CECIMO, a trade association for machine tools and manufacturing technology, has released the results of the third round of its European Additive Manufacturing Survey.
CECIMO has focused on domestic business, including exports, orders by material, customer demand, and investment patterns, in the newest edition of its industry study, which is aimed to help discover and unravel 3D printing’s main market trends.
Unlike the organization’s spring survey, which found materials to be the fastest-growing segment of 3D printing, the organization’s third poll found that 79 per cent of service bureaus surveyed were optimistic about order growth in the next six months, with the medical sector continuing to scale its adoption of the technology
According to CECIMO’s report, “new orders are currently likely to be the greatest in the additive manufacturing (AM) services sector.” “This result shows significant new order income connected to AM processes like design and product development, computational methods and simulation, support systems and software, application development, and other directly associated services,” says the company.
The EU lobbying effort of CECIMO
CECIMO has positioned itself as a significant representative of machine tool organizations in the EU since its founding in 1950, claiming to speak for 98 per cent of all European tool manufacturers. Over the last six years, the organization has begun to use some of its power to help 3D printing companies by supporting the implementation of regulations that promote the technology’s adoption.
Following the publication of its first 3D printing plan in 2017, CECIMO began working with the EPMA to make the technology more scalable before establishing an EU committee that allows it to speak directly with policymakers. The group has consistently lobbied the EU through this channel to ensure the best possible outcomes for the expansion of its member additive manufacturing enterprises.
CECIMO lobbied for a single set of 3D printing standards between the United States and the European Union in 2019, claiming that this would remove one of the major impediments to the technology’s development. More recently, the group has asked the EC to investigate 3D printing’s eco-friendliness potential as part of its Sustainable Product Initiative and lobbied for innovation-friendly laws at the AMEC.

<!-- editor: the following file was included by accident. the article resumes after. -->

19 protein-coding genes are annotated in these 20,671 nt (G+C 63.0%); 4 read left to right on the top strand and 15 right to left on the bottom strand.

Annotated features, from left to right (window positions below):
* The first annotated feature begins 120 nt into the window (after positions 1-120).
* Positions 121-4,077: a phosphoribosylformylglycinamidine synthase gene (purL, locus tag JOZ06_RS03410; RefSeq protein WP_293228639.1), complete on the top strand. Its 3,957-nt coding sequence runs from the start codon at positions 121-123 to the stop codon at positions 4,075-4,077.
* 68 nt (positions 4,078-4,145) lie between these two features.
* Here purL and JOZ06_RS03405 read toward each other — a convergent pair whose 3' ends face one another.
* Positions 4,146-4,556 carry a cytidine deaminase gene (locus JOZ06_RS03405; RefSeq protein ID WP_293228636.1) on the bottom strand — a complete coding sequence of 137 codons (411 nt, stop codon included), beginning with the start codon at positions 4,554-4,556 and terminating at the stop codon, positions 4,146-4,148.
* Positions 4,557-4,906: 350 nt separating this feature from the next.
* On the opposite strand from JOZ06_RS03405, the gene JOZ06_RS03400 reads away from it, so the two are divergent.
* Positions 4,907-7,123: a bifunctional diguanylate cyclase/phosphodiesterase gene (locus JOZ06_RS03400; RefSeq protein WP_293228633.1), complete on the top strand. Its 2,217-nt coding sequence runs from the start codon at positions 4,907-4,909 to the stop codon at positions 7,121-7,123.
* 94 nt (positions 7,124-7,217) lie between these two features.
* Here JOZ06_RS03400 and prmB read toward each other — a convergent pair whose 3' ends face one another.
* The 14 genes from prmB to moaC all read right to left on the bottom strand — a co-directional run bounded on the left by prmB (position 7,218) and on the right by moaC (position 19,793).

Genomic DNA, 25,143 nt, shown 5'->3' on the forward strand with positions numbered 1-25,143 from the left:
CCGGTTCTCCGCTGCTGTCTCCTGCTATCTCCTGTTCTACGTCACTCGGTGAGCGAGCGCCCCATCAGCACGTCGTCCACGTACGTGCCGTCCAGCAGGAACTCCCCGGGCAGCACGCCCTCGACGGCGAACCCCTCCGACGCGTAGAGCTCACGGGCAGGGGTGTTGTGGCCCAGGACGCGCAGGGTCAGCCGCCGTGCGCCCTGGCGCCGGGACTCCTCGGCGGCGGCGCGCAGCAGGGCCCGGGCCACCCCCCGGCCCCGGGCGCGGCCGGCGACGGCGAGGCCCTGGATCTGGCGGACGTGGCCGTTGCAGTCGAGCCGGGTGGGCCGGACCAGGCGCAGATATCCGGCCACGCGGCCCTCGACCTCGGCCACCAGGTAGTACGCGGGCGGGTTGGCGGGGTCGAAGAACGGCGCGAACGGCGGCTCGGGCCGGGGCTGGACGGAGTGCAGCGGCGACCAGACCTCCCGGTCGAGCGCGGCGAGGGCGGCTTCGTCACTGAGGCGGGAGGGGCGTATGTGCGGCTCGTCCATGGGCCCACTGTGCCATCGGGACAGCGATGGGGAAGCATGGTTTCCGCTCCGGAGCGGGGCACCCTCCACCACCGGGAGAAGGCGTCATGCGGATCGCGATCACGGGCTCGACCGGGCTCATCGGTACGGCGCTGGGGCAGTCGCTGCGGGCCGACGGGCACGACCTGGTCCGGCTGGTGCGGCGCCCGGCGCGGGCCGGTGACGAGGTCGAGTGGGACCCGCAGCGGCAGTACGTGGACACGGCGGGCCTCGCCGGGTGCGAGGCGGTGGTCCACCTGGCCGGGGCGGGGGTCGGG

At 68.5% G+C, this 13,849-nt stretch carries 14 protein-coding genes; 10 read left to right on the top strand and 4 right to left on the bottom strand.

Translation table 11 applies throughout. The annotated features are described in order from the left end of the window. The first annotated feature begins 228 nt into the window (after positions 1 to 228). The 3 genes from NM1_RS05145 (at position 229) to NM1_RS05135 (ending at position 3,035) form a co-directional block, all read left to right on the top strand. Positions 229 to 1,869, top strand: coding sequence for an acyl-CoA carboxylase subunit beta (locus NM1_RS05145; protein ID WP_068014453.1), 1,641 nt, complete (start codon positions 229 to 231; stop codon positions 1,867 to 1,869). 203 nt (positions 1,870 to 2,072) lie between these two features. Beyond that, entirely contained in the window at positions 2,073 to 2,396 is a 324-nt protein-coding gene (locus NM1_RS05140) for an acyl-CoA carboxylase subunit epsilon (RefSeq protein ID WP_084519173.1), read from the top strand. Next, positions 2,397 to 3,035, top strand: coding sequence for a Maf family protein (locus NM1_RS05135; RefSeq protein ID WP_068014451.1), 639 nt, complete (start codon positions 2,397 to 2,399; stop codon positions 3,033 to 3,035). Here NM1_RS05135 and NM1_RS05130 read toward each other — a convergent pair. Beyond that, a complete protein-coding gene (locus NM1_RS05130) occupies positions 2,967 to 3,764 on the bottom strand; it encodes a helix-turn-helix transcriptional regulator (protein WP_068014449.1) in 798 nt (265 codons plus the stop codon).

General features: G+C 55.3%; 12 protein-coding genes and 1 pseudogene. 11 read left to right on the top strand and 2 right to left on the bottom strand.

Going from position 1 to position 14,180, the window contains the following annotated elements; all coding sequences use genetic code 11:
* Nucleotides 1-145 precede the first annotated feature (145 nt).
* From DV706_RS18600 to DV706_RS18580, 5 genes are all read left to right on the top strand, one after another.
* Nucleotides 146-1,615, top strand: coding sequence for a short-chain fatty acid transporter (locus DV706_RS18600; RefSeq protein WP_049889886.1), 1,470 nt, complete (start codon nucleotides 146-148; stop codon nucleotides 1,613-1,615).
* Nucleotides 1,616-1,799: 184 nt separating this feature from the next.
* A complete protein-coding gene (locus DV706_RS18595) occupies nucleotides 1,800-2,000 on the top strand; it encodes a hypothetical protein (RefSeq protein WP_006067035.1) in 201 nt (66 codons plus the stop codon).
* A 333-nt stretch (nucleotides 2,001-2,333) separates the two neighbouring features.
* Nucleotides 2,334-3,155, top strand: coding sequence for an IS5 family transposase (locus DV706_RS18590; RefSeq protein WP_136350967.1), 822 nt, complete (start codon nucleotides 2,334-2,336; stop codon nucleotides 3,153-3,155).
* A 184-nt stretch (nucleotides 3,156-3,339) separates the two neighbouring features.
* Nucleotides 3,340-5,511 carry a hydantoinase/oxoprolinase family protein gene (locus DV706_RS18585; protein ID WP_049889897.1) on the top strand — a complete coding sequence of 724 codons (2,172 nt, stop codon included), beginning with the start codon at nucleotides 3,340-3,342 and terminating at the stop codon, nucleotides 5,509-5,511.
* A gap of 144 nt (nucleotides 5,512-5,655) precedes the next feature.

CECIMO established its European Additive Manufacturing Survey last year to better understand how it can best serve the interests of its 3D printing members, and while its first report identified a rise in medical adoption of the technology and its second predicted increased product and material demand,
its latest findings show that the industry’s service segment is now leading the way.
Identifying AM Trends in the Autumn
CECIMO’s third poll, like its previous ones, collected data directly from 3D printing companies operating in the European nations where it operates between September and November 2021.
The business filtered responses by section before merging participants’revenue projections to come up with an average expected growth percentage to seek out trends
from the resulting data.
CECIMO claims that their study found “extremely robust new order expectations in all AM categories” for the next six months when it comes to domestic demand.
While service providers are the most optimistic about order growth, 72 per cent of companies selling products, components, and materials expect a similar trend,
and machine orders are “far stronger than in the spring,” according to the survey.
In keeping with its domestic findings, CECIMO’s data shows that the services segment of 3D printing has
the highest export growth indicators at 66 per cent, followed by products and materials at 57 per cent.
This spike in shipments, according to the group’s research, represents a shift in technology from
companies looking to fill supply chain gaps, with exports currently at their highest level since the survey began.
In terms of materials, according to the organization’s poll, demand for printed metals is outpacing demand for all other materials, with 70% of producers expecting development in this area.
Orders for ceramics have rebounded from a 41% drop in autumn 2020 to a 9% increase,
while CECIMO’s ‘other materials’ category has seen its numbers halved in that period,
indicating a move toward polymers and alloys.
Increased demand for 3D printing
In other parts of the report, the group claims that demand for 3D printing in aerospace and automotive is
beginning to recover from COVID-19’s impact and both industries could see 36 per cent
growth in the next six months, while its investment figures show that 38 per cent of AM firms saw an increase in investment during the surveyed period.
CECIMO concluded its report by stating that “AM’s growth path is expected to continue in the following period,” with material R&D potentially driving future demand for machines, thanks to investors’ continued optimism about 3D printing.
“The medical and machinery sectors have the fastest growth rates, but it’s encouraging to note that managers are anticipating
more order intake from the aerospace and automotive industries,”
“When it comes to the shift to electric vehicles in the automotive industry and reducing
the CO2 footprint of aircraft, we believe the additive manufacturing sector will play a critical role.”
Source: AM report